Exposing Hillary So She Won't Get Elected

Brit Hume Calls BS on Trump and Obama Inauguration Pics–Claims There’s a Deceptive Trick to Photos

There has been a media war between the size of Obama’s and Trump’s Inauguration Day crowds.

The size of the crowds is being disputed as a flashpoint between the Democratic Party and the Trump administration.

“I have a running war with the media,” Trump said, adding how he really feels, “They are among the most dishonest human beings on earth.”

A viral image put out by the New York Times, and adopted by much of the media, has been utilized by his opposition to show that Trump’s crowd was significantly smaller than former President Obama’s in 2009.

A number of things should be noted about these images, just for a matter of context:

  • There are white tarps on the grounds of the Washington mall in the 2017 Trump Inauguration photo (right), while there none in the Obama photo (left).
  • The weather for the Obama Inaugural Address was in the 20s, while Trump’s address had weather in the 40s and scattered rain showers.
  • The Trump Inaugural Address was given while the areas of the mall were blocked off by officials for stated security concerns, such as protesters.
  • Due to the cloudy skies seen in the photo, there will likely be no conclusive satellite data for the Trump Inaugural Address.

According to 2009 address analysis, drawing from satellite data evaluated by crowd size analysts, former President Obama drew a record 1.8 million to the Washington mall. It was a historic event in the sense that no African American had been elected president before; this alone would draw numerous loyal crowds.

Politifact, in a piece blasting the Trump administration for a “pants on fire” lie, provided the following estimates:


A proxy comparison of the Obama and Trump Inaugural Addresses is the metro traffic for that day. CNN reported the estimate given by the Washington transit authority, or WMATA, that 193,000 trips had been taken as of 11 a.m. in 2009, while some 513,000 trips had been taken as of the same time on Inauguration Day 2017.

Further analysis provided by WaPo, and given by the WMATA, estimated that there a total of 571,000 metro riders this year, while there were 782,000 riders in 2009.

In terms of general public interest in seeing the event, one potential rough gauge is TV viewership. TVLine provided a ratings overview:

Friday’s coverage of Donald J. Trump’s inauguration as the 45th president of the United States amassed 30.6 million total viewers, Nielsen reports.

That tally — which accounts for live coverage from approximately 10 am to 6 pm ET, across ABC, CBS, NBC, Telemundo, Univision, CNBC, CNN, Fox Business Network, Fox News Channel, Galavision, HLN and MSNBC — falls 19 percent below the audience for Barack Obama’s own first swearing-in (37.8 million), on Jan. 20, 2009, when a quarter of all households tuned in.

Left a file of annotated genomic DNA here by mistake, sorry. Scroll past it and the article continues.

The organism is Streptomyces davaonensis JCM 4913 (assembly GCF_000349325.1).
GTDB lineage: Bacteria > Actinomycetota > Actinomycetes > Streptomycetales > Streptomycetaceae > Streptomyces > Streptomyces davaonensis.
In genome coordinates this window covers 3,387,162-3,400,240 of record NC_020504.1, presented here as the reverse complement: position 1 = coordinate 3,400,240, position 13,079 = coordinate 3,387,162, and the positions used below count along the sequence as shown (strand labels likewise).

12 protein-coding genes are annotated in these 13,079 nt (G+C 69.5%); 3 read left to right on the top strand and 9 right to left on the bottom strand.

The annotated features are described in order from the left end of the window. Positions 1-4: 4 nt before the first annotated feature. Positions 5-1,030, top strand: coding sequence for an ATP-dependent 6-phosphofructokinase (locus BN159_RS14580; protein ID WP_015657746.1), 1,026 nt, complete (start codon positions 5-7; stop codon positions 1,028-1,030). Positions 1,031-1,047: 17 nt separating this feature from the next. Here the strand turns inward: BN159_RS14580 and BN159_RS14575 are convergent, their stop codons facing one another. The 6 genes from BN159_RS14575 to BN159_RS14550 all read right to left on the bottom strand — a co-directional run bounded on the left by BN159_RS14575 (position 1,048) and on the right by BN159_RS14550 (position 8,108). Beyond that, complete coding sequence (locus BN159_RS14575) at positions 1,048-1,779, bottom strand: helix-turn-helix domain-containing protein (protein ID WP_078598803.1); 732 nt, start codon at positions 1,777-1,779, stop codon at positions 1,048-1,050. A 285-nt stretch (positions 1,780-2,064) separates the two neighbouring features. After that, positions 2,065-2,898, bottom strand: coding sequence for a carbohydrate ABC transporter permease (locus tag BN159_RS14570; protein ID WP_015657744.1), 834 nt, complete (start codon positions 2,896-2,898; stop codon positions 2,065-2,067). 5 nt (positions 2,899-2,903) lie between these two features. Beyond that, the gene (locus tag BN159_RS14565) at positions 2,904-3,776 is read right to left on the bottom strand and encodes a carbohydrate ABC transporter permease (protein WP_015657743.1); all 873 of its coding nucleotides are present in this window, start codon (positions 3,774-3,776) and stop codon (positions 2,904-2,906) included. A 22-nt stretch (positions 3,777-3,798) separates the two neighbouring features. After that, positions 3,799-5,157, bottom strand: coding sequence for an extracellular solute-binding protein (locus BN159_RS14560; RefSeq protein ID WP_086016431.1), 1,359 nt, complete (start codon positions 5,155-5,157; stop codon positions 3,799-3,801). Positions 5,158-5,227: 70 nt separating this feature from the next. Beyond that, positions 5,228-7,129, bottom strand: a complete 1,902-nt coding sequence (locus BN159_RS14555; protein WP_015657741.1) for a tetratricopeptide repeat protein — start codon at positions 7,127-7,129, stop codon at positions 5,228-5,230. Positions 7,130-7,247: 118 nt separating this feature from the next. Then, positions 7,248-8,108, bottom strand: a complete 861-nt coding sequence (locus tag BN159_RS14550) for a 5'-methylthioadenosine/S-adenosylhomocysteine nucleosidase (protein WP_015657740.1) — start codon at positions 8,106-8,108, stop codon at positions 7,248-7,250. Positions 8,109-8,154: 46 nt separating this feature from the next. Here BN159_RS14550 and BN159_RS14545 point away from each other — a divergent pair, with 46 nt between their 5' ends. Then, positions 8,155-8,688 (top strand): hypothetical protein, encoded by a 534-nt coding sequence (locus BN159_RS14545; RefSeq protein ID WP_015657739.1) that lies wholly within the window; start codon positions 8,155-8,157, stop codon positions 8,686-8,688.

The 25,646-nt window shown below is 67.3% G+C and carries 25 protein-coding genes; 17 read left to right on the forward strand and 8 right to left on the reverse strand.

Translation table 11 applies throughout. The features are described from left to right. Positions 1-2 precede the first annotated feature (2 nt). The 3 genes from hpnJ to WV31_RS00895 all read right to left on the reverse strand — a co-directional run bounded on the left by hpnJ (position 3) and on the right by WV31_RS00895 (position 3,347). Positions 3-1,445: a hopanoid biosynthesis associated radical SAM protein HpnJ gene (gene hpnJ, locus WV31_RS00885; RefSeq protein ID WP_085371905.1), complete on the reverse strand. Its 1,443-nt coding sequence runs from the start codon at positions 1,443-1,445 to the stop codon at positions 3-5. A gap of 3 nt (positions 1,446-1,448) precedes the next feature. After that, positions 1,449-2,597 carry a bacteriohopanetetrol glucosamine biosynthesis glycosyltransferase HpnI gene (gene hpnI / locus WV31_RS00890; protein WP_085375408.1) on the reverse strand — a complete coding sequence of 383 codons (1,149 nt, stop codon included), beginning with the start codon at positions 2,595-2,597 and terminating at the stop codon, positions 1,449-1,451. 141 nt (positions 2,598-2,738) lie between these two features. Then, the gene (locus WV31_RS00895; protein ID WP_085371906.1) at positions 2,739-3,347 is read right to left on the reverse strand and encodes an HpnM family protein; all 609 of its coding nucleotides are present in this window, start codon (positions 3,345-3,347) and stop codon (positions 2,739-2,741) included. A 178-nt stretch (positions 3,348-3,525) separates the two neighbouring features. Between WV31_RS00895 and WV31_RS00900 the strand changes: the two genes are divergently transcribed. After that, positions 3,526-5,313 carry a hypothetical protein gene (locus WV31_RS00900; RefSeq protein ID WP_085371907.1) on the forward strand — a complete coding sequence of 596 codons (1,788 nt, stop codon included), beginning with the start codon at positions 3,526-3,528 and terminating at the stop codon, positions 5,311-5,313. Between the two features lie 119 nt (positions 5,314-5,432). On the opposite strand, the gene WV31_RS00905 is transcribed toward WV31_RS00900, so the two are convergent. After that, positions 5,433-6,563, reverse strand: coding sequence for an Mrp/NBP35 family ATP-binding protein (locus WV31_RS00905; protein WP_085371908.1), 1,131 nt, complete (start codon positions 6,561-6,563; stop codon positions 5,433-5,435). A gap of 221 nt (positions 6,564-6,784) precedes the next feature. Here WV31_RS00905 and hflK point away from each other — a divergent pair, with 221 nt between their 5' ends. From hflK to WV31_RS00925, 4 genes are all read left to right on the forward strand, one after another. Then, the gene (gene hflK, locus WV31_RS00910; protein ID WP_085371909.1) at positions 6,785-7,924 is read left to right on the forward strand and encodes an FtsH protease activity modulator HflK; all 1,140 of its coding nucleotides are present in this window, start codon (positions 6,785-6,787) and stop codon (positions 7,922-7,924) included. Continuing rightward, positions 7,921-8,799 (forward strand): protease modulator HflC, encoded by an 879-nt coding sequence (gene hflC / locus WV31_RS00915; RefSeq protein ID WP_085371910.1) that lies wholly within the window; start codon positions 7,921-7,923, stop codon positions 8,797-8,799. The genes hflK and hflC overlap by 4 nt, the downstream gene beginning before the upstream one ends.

In D.C., Obama’s 2009 inauguration drew an in-person crowd of 1.8 million, while Trump’s… well, we quite frankly may never really know.

While Trump’s Inauguration Day address crowd will more than likely be lower than Obama’s 1.8 million record attendance, the numbers don’t suggest anything to one-fifth of the public interest in the event implied by a mean of Politifact’s estimate.

Despite the lack of certainty over the exact size of the Inauguration Day in 2017, the Trump administration has bristled at suggestions that the size was meager, and has shot back that the crowd size was actually the largest ever.

On Saturday, the New York Times reported statements from both President Trump and White House Press Secretary Sean Spicer hotly disputing the media crowd estimates, while taking journalists to task for alleged deceptive practices.

As The New York Times reported of Trump’s comments:

Mr. Trump also took issue with news reports about the number of people who attended his inauguration, complaining that the news media used photographs of “an empty field” to make it seem as if his inauguration did not draw many people.

“We caught them in a beauty,” Mr. Trump said of the news media, “and I think they’re going to pay a big price.”

White House Press Secretary Sean Spicer on Friday responded with a claim that Trump had attracted “the largest audience to ever witness an inauguration.” This is a claim the New York Times argued outright was “false.”

Spicer argued that the photographs were deceptively framed:

Mr. Spicer said photographs of the inaugural ceremonies were deliberately framed “to minimize the enormous support that had gathered on the National Mall,” although he provided no proof of either assertion.